I have a special love for this show. There are certain traits in the character of Frasier Crane that reminds me of myself. The close but competitive relationship between him and his brother Niles is not unlike the one between my brother and myself. Our dad is very much like Martin, the Crane boys’ father. All that’s missing to complete the picture is my acquiring an apartment with a gorgeous Seattle view and my brother marrying the thinnest woman on Earth.
Moved back home to Seattle
Frasier is the most successful spin-off series ever produced. When Cheers closed the bar in 1993, one of its lesser-known supporting characters was given the chance to create something of his own. Dr. Frasier Crane (Kelsey Grammer) quit hanging around the bar in Boston, moved back home to Seattle and started making a living as a radio shrink. His brother, Niles (David Hyde Pierce), a fellow psychiatrist, was happy to have his brother in the city again, but there was also the issue of what was going to happen to their ailing father. Martin (John Mahoney), a retired cop, was suffering from a bad hip after being shot in the line of duty. He needed someplace to stay and the brothers, while not exactly close to their father, felt an obligation to take care of him. Eventually, Frasier decided to let Martin move into his apartment. Neither one of them was happy with the arrangement but they realized that they had no choice but to make it work.
Other characters on the show was Roz (Peri Gilpin), Frasier’s producer at the radio station who dated an impressive array of men, and Daphne (Jane Leeves), Martin’s psychic physical therapist whom Niles had a not-so-secret crush on. Frasier’s ex-wife Lilith made occasional appearances; Niles’s wife Maris was often the butt of jokes but never actually seen on the show.
Smart and suave throughout its run
Sophistication was a key word here. Frasier and Niles were well educated and shared a liking for the exquisite. They thought very highly of themselves and their place in society, which gave the writers many possibilities to gently mock them. One way to view the character of Martin, who always felt it was necessary to remind his sons of the simple things in life, was as a representative of those writers, or perhaps the audience itself. When moving in with Frasier, Martin brought his hideous-looking old armchair. It didn’t match anything in the fancy apartment but Frasier eventually learned to see how that simple thing was the most comfortable piece of furniture in the place.
The writers kept it very smart and suave throughout its run, even if the last seasons did have its lulls.
Sophistication is a many-splendored thing; perhaps it seemed like the writers were making fun of everything that was better than the ordinary but the show itself was a pillar of sophistication. The writers kept it very smart and suave throughout its run, even if the last seasons did have its lulls. Every episode had intertitle cards that established themes and places or just set the mood for the following sequence, lending the show a literary touch.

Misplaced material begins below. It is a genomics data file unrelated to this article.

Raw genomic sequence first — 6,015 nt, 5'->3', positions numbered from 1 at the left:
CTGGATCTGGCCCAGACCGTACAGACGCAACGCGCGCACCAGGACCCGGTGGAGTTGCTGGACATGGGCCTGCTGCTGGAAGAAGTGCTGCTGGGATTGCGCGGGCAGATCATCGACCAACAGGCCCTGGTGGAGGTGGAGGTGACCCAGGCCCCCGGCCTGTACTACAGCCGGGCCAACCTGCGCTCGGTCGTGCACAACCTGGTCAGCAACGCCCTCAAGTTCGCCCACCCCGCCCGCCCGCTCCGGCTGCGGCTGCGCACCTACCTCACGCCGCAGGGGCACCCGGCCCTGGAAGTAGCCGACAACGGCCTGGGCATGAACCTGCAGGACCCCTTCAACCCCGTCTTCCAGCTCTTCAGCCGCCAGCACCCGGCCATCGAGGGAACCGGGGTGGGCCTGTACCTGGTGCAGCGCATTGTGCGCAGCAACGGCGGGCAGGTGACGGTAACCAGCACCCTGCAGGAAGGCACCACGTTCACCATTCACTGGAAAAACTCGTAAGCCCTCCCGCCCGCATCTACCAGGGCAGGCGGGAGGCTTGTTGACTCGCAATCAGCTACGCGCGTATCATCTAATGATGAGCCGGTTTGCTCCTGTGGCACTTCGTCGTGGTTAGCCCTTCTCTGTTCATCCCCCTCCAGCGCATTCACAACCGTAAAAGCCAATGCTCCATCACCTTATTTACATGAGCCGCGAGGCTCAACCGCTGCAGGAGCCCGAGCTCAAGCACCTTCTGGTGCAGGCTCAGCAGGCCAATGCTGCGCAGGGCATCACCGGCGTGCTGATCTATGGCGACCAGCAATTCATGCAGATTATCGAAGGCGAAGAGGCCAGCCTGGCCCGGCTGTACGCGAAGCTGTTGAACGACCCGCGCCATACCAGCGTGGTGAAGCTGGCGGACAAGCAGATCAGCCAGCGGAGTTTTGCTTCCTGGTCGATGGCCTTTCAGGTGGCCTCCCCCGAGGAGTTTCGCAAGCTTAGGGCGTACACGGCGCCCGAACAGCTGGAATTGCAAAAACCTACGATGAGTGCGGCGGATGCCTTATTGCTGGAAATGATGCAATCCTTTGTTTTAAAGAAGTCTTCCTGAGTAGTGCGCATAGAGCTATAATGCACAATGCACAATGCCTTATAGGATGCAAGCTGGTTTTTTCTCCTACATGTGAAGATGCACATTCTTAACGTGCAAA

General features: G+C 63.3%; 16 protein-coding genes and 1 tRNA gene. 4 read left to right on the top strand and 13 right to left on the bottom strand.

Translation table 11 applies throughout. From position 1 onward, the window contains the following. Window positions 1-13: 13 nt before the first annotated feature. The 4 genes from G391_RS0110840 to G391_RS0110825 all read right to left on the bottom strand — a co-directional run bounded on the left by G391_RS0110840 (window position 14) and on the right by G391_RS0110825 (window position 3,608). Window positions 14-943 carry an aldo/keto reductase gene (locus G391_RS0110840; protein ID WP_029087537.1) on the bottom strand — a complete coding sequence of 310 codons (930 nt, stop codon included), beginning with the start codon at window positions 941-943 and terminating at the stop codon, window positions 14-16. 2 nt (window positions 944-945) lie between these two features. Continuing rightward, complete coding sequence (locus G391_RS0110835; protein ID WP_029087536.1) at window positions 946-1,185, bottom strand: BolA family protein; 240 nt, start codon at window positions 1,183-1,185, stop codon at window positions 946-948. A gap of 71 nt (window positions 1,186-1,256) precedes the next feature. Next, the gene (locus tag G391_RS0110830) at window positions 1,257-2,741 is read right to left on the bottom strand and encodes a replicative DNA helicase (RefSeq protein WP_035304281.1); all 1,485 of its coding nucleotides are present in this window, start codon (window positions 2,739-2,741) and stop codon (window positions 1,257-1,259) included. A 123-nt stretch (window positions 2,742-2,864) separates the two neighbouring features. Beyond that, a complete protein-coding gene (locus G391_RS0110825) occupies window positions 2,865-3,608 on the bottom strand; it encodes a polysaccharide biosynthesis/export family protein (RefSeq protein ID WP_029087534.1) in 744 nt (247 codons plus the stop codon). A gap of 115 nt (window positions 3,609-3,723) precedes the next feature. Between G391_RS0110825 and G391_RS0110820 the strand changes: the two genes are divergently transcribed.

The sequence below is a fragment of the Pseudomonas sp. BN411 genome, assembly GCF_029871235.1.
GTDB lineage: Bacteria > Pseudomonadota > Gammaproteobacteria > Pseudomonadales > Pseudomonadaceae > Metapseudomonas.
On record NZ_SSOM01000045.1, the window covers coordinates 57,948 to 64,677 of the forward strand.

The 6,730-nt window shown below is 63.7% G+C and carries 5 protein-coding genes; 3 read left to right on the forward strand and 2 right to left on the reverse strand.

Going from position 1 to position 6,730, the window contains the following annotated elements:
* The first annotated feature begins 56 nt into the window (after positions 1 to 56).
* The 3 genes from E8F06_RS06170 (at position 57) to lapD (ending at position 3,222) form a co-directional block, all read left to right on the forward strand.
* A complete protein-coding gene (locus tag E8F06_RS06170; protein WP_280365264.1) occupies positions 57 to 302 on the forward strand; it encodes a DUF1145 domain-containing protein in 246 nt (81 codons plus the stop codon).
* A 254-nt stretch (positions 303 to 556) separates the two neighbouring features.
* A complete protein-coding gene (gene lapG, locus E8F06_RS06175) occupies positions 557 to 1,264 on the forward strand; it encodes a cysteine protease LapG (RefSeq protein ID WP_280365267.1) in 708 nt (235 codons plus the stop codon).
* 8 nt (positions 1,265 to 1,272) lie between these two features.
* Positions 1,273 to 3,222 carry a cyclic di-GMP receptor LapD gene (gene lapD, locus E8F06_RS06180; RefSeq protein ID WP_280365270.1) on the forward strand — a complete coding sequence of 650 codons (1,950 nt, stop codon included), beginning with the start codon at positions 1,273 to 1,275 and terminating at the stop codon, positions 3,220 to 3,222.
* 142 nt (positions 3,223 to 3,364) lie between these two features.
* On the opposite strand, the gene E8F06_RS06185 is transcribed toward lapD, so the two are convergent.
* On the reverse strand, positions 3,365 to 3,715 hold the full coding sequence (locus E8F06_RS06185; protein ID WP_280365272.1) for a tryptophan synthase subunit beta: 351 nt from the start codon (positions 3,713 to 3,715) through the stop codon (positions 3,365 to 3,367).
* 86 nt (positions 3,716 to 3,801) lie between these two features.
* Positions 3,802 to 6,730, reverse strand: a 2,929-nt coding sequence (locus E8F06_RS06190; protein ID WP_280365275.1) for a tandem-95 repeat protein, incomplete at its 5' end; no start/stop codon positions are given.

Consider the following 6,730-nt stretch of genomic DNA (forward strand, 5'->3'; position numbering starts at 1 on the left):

The dialogue was intelligent and hilarious. You were rarely sure of how an episode would end. But the writers were not too sophisticated to have fun. Many stories were turned into door-slamming farces; Frasier’s dinner parties became notorious disasters.
There were plenty of opportunities for Grammer to chew the scenery but he was incredibly enjoyable, even when he was overdoing the good doctor. Hyde Pierce combined charm and hilarity as his fragile brother. Perhaps there were viewers who didn’t think they had much in common with these guys, but their philosophy of only accepting the very best should be adopted by everyone. Accept no substitute for Frasier.
Frasier 1993-2004:U.S. 264 episodes. Color. Created by David Angell, Peter Casey, David Lee. Cast: Kelsey Grammer (Frasier Crane), David Hyde Pierce (Niles Crane), John Mahoney (Martin Crane), Jane Leeves, Peri Gilpin.
Trivia: Lisa Kudrow was originally cast as Roz. On Cheers, Frasier claimed to have been an only child and that his father was dead, but the creators of this spin-off chose to ignore it.
Emmys: Outstanding Comedy Series 93-94, 94-95, 95-96, 96-97, 97-98; Directing 93-94, 94-95, 96-97; Writing 93-94, 94-95, 95-96, 98-99; Actor (Grammer) 93-94, 94-95, 97-98, 03-04; Supporting Actor (Hyde Pierce) 94-95, 97-98, 98-99, 03-04; Guest Actress (Jean Smart) 99-00, 00-01, (Laura Linney) 03-04; Guest Actor (Derek Jacobi) 00-01, (Anthony LaPaglia) 01-02. Golden Globes: Best Comedy Series 95; Actor (Grammer) 96, 01.
Quote: “I’d love to stay but I… have my therapy group meeting, and last time I was late the, er, compulsive gamblers were betting the passive aggressives that they couldn’t make the over-eaters cry.” (Hyde Pierce)
Last word: “One [producer] brought in a tape of David Hyde Pierce from his canceled show, The Powers That Be, and said, Hey, look at this guy. He looks so much like Kelsey Grammer, if you ever decide to have a brother for Frasier, this guy would be perfect.’ There was something about David that just jumped out on the tape. The way he was so understated. His comic timing and his delivery. We were instantly taken with him.” (Casey, US)